Friday, April 3, 2009

I’ll tell you what… I did not see that coming

Performance: Ante Bellum
Theater: Woolly Mammoth Theater, 641 D St, NW
Metro: Gallery Place-green/red or Archives/Navy Memorial-Green. Directions here.
Genre: They say it’s half Hollywood romance, half murder mystery.
Cost: from $15 for people under 25. $15 rush seats sold 2 hours before curtain. Also, Pay What You Can nights are this Monday and Tuesday (3/30 and 3/31). More info below.
Dates: Through April 26
Rating: 3/5 Starving Artists

There’s a new show at Woolly, and man has it got plot twists. If I had a quarter for every time I thought to myself “I did not see that coming”, I could have broken even on the ticket (though it was Pay What You Can night). It’s a good show, with some standout performances (and a weak one or two) and it definitely raises some interesting questions. The night we saw it was the first performance for an audience, EVER, and it definitely has some kinks to work out. Some of them will get ironed out as the cast hits their stride. A few others make me think that the script might need another revision or two, but all told, I found it to be a fascinating and surprising piece and I vote that you go see it. If you have already seen Crowns, you should try to make it to this one next.

The set is a Woolly set, so of course it is wonderful (though some features of it may be a bit unnecessary). Jessica Fraces Dukes was terrific as Edna Black Rock and Jenna Sokolowski was really good as Sara, especially in the second act. Something about Nick Vienna as Ariel really bugged me, but it may just have been an off night. I would be interested to see this production in a week or two, when the performers really find themselves in the roles.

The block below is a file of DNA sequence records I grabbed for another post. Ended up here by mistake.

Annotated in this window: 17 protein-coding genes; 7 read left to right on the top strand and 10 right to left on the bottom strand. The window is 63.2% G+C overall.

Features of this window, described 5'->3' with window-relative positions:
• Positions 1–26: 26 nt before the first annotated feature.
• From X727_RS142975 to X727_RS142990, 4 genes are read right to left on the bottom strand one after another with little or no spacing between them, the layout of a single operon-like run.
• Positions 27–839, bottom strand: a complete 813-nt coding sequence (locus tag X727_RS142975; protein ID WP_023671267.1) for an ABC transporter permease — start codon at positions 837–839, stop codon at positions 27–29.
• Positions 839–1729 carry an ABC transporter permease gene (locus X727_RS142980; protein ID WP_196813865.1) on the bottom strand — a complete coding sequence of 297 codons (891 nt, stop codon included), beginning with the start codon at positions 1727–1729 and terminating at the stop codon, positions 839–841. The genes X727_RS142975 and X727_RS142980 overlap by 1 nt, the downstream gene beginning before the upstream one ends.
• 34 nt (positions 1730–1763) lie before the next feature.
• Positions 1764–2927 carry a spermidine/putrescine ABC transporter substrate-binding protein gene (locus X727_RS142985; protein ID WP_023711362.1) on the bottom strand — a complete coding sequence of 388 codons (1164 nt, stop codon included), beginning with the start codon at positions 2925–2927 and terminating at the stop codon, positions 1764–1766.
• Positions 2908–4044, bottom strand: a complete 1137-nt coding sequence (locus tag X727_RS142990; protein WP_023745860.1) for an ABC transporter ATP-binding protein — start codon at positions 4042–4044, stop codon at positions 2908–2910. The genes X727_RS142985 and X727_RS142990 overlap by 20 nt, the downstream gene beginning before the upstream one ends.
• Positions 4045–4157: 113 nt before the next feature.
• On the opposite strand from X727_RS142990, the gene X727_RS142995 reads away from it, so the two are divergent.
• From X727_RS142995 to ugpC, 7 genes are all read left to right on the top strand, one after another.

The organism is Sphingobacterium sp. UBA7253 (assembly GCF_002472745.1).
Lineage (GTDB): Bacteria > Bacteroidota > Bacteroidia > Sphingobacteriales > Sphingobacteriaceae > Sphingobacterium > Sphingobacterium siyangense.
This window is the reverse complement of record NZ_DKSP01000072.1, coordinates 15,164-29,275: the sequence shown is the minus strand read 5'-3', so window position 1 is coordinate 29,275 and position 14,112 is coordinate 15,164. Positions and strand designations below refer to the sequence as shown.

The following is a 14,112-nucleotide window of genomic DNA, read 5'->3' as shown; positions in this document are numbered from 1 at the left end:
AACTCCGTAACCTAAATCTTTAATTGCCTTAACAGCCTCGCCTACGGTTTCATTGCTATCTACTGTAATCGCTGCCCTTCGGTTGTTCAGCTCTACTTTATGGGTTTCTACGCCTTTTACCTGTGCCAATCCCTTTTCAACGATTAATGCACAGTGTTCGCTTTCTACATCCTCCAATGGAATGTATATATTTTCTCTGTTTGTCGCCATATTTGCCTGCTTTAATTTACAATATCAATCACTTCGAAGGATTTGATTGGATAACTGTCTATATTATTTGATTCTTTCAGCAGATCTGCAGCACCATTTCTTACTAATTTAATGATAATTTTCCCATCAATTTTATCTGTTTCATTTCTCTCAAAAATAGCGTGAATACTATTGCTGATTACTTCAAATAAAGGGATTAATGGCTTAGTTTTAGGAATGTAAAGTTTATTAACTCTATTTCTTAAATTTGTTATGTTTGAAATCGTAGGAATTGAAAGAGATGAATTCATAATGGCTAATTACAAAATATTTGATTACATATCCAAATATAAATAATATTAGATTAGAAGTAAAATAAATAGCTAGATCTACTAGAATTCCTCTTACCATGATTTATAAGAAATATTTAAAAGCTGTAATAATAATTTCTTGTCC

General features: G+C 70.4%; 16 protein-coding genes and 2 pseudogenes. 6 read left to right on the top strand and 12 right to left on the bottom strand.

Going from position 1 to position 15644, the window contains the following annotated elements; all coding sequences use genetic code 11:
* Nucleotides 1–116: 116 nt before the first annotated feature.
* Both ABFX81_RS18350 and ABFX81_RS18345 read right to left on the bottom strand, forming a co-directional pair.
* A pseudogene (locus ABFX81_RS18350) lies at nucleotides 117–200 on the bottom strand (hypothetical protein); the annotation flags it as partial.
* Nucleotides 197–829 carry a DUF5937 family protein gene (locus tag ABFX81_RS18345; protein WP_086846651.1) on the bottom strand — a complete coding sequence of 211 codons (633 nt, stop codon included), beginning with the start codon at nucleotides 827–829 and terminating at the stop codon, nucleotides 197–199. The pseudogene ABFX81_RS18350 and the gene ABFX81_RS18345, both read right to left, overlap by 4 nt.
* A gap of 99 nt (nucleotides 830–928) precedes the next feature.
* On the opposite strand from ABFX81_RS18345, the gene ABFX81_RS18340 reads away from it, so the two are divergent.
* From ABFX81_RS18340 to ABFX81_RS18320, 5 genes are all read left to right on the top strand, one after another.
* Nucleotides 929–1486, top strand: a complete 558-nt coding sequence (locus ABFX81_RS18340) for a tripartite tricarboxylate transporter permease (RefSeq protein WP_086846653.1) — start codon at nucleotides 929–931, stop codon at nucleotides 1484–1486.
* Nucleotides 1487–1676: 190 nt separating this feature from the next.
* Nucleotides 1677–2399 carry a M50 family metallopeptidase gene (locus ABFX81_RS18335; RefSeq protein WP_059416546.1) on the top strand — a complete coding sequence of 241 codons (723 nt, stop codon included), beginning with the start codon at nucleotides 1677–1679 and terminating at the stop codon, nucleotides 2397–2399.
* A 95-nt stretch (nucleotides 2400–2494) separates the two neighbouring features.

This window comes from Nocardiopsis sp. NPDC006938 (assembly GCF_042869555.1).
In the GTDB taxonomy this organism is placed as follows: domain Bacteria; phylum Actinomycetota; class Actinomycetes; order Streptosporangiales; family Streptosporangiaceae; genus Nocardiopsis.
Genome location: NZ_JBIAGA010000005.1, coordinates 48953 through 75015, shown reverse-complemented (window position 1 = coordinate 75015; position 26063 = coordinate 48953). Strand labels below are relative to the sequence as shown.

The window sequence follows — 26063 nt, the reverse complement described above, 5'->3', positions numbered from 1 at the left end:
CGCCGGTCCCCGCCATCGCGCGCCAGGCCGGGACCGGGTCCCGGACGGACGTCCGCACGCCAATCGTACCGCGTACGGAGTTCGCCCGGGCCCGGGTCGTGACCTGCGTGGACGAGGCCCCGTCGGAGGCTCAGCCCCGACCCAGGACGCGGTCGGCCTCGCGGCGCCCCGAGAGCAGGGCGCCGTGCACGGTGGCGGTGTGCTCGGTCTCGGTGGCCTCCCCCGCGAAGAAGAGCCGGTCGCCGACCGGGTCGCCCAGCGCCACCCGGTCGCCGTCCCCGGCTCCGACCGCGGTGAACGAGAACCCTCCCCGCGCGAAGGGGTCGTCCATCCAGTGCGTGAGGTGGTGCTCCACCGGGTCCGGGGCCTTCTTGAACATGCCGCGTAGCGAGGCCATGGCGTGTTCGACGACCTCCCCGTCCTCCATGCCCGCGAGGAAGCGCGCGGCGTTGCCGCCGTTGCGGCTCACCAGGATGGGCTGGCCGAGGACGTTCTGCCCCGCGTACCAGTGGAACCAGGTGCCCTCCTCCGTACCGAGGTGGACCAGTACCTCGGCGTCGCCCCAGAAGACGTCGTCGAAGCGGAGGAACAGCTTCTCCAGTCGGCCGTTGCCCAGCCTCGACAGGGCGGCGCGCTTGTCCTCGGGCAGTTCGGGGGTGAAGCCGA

I am going to make this a short review. We went with a group of 8, so I hope some of them (and anyone else) will comment below with their thoughts. We had some very different opinions about the show, so I hope they share them below.

Also, a warning: there is a fair amount of male nudity in this show. Be prepared,


  1. Andrew Price as Oskar von Schleicher was also a stand out. He really owned the role - a little cold Nazi soldier plus closeted homosexual. I would have preferred him with a slightly thicker accent and poorer English, but overall, a quite convincing - and therefore a little scary - performance

  2. I saw the show on pay-what-you-can night too.

    It was a play that forced me to think - something that I think all great theater should do. The characters were good and defined, but, as DB suggests, could use a little more time to fall in to the pattern of their roles and the interplay necessary to bring out the true color of several very complex relationships.

    The design of this play really stood out to me - on a few levels. The set was beautifully crafted to get the most out of both the space and the actors who used it. The play is also designed to layer different character interactions on top of one another(I won't spoil it by reviewing details) and does so with a certain fierceness that I have not really seen in theater before.

    Overall, I found the play one that was good to watch, albiet somewhat difficult to see. I think that one's appreciation for theater as art must rival his or her appreciation for a story to make this play a valuable experience - I think that one going for a story alone might leave a bit let down.